President Rodrigo Duterte just recently considered that the number one problem of the country is the COVID-19 amid the continuing rise of cases and nearly four months into the quarantine measures to supposedly contain its spread.
During his national address that aired on Tuesday morning, Duterte vented out his anger toward COVID-19.
“My countrymen, we continue to meet regularly to talk about our problem. Perhaps our number one problem today is the COVID,” he said.
“I am as mad as you. Galit ako, pareho tayo sa nangyari,” he added.
Duterte also rambled his eagerness to fully open the economy, citing that he is only being hindered by “science.”
The country is currently experiencing surge in the number of COVID-19 cases since the national government approved in the partial resumption of work last June.
“And ginusto ninyo na buksan ko na ang puwerta. Gusto ko ‘yan, gusto ko. Ang nagpipigil na lang sa akin ang science. Gusto ko kasi nagalit na pati ako nakulong ng ilang buwan. Naging inutil na rin ako eh. I have become — except for the voluminous papers, na inutil na ako, wala na akong magawa na… Ewan ko. But you know, COVID is COVID,” he said.
Duterte’s past speeches mostly tackle quarantine recommendations of the Inter-Agency Task Force for Emerging Infectious Diseases, the body assigned to handle the government’s response efforts to the pandemic, strengthening security presence during the lockdown and off-the-cuff threats to quarantine violators.
He initially placed Metro Manila in community quarantine last March 15, and then expanded the directive to entire Luzon on March 17. Other provinces and regions with COVID-19 cases also implemented their own protocols among the residents.
On May 16, the national government partially eased the protocols to the modified ECQ version, wherein some non-leisure industries were allowed to resume at limited capacity.
Most regions later shifted to the general community quarantine last June 1.
As of July 22, the Department of Health recorded 72,269 confirmed cases, which surpassed the predictions and fears of local researchers in the past months.
Of these, 47,240 cases are active, 23,623 patients have recovered and 1,843 have died.
Perhaps it’s COVID-19?
Following Duterte’s “perhaps” remark, local Twitter and some organizations expressed their dismay in the form of witty posts on the perceived late realization of more than half a year into the health crisis.
The keyword “perhaps” likewise made it to the microblogging platform’s top local trending list.
Some Twitter users merely uploaded a screenshot of a news outlet’s live-tweet into memes implying that the president has been the problem all along.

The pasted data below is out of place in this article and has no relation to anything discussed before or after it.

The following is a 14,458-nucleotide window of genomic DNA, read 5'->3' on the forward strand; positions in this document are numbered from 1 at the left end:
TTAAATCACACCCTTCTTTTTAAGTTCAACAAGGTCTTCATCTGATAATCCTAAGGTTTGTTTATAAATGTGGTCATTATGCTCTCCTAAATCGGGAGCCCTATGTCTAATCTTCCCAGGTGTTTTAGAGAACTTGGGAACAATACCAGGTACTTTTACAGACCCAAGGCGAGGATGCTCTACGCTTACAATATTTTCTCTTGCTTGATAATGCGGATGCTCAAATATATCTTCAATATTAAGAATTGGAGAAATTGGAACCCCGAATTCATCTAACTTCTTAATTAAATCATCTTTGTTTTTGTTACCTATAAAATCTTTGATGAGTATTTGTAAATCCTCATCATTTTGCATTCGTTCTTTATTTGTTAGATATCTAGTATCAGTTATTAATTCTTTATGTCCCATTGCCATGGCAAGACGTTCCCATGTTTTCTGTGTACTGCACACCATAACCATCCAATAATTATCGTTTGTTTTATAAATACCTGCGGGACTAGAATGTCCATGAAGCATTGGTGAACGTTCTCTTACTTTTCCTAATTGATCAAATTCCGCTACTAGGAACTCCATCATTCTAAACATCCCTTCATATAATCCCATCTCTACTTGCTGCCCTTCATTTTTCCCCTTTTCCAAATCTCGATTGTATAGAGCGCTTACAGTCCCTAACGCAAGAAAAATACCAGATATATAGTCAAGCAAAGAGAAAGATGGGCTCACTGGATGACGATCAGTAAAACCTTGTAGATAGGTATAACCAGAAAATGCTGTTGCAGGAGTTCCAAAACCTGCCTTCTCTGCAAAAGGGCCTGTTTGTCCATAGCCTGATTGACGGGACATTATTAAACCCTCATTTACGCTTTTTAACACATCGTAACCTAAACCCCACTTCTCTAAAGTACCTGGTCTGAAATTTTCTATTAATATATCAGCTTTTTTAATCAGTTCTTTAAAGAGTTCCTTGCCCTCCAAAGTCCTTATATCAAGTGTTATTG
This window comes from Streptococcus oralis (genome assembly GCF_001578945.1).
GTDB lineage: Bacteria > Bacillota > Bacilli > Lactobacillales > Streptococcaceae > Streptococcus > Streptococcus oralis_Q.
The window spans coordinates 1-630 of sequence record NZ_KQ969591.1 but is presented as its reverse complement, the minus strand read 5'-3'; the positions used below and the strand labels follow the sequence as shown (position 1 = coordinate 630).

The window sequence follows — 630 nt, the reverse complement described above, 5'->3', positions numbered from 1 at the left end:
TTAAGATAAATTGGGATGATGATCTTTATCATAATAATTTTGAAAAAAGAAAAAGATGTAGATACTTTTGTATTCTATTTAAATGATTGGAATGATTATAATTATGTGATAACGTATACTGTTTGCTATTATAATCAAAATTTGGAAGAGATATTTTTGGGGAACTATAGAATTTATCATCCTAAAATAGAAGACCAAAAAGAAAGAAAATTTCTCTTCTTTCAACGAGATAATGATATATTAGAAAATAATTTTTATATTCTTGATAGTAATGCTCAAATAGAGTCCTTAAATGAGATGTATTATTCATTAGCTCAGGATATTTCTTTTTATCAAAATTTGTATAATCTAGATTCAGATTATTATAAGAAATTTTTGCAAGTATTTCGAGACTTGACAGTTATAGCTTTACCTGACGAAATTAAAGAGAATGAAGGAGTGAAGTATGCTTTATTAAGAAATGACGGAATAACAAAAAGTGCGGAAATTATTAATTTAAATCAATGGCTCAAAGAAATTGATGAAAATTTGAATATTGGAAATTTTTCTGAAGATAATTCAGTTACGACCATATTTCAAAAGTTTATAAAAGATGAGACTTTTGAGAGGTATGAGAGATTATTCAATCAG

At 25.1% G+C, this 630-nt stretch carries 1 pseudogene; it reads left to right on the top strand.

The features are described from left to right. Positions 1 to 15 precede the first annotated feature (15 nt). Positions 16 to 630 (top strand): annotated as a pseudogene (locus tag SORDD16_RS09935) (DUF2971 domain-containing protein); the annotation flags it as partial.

— just sagittarius things (@scorsaguin) July 21, 2020
— mayka #SaveLumadSchools (@maykamaykaba) July 21, 2020
The Philippine Center for Investigative Journalism likewise tweeted: “Perhaps our number one problem today is…” with an emoji pointing towards Duterte’s quote.
Perhaps our number one problem today is👇🏽 https://t.co/gYvgBEcVcE
— PCIJ (@PCIJdotOrg) July 21, 2020
Facebook page Voice of Millennials, meanwhile, argued that this should have been the priority since the first detected case last January.
“Sir, noong January pa. Ngayon mo lang nalaman?” the post read.
Sir, noong January pa. Ngayon mo lang nalaman?
Leftist group Anakbayan, meanwhile, noted that Duterte might not even be sure because of the word “perhaps.”
— Anakbayan (@anakbayan_ph) July 21, 2020
Local artist Tarantadong Kalbo also created a funny comic strip about the president’s statement and shared it online.
p e r h a p s 💔 pic.twitter.com/EoneI1r7YO
— Tarantadong Kalbo (@KevinKalbo) July 21, 2020
Blogger Noemi Dado, meanwhile, speculated that Duterte had been busy with other things such as the rejection of ABS-CBN’s franchise and passage of the controversial Anti-terrorism Act of 2020 into law, which took effect last Saturday, June 18.
— Noemi L. Dado (@momblogger) July 21, 2020
The current COVID-19 situation is what local scientists and the medical sector feared the country would reach when the national government just started imposing stringent measures to supposedly curb its spread here.
During the ECQ period from March to May, the public had been calling on the government to perform health-oriented solutions and strategies such as ramping up the testing programs, aggressive contract tracing and improving the public health system.
However, despite the hefty budget Congress granted last March, the government only managed to perform these responsibilities after the spike of cases last May.
In the same month, the counter-insurgency measure suddenly slipped into the passage and eventually signed into law, and ABS-CBN’s application for franchise renewal was deliberated on into lengthy hearings and subsequently denied.
Prior to Metro Manila’s shift to GCQ, researchers from the University of the Philippines warned the government against the “premature” lifting of restrictions in the region due to the high concentration in the number of infected residents.
They recommended the extension of MECQ in the National Capital Region and other high-risk areas until the Department of Health has successfully increased its testing capacity and resolved its data issues.
Palace also confused the terms “mass testing” and “expanded targeted testing,” which was one and the same in the first place,” to only include health workers and other vulnerable Filipinos.